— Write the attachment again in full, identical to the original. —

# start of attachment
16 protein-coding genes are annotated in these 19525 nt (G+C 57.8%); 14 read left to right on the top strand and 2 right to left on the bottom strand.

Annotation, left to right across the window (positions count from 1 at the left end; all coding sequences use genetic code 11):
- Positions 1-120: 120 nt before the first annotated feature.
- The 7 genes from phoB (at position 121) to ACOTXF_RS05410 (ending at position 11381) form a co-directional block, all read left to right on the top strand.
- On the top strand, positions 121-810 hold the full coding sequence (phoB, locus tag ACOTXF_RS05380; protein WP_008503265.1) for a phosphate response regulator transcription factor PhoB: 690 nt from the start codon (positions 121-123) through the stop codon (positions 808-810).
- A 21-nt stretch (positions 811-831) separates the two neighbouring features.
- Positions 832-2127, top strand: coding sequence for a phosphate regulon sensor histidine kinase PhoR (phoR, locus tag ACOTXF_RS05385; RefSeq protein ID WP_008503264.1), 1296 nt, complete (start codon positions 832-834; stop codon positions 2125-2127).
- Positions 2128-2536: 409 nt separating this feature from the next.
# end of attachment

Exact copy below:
16 protein-coding genes are annotated in these 19525 nt (G+C 57.8%); 14 read left to right on the top strand and 2 right to left on the bottom strand.

Annotation, left to right across the window (positions count from 1 at the left end; all coding sequences use genetic code 11):
- Positions 1-120: 120 nt before the first annotated feature.
- The 7 genes from phoB (at position 121) to ACOTXF_RS05410 (ending at position 11381) form a co-directional block, all read left to right on the top strand.
- On the top strand, positions 121-810 hold the full coding sequence (phoB, locus tag ACOTXF_RS05380; protein WP_008503265.1) for a phosphate response regulator transcription factor PhoB: 690 nt from the start codon (positions 121-123) through the stop codon (positions 808-810).
- A 21-nt stretch (positions 811-831) separates the two neighbouring features.
- Positions 832-2127, top strand: coding sequence for a phosphate regulon sensor histidine kinase PhoR (phoR, locus tag ACOTXF_RS05385; RefSeq protein ID WP_008503264.1), 1296 nt, complete (start codon positions 832-834; stop codon positions 2125-2127).
- Positions 2128-2536: 409 nt separating this feature from the next.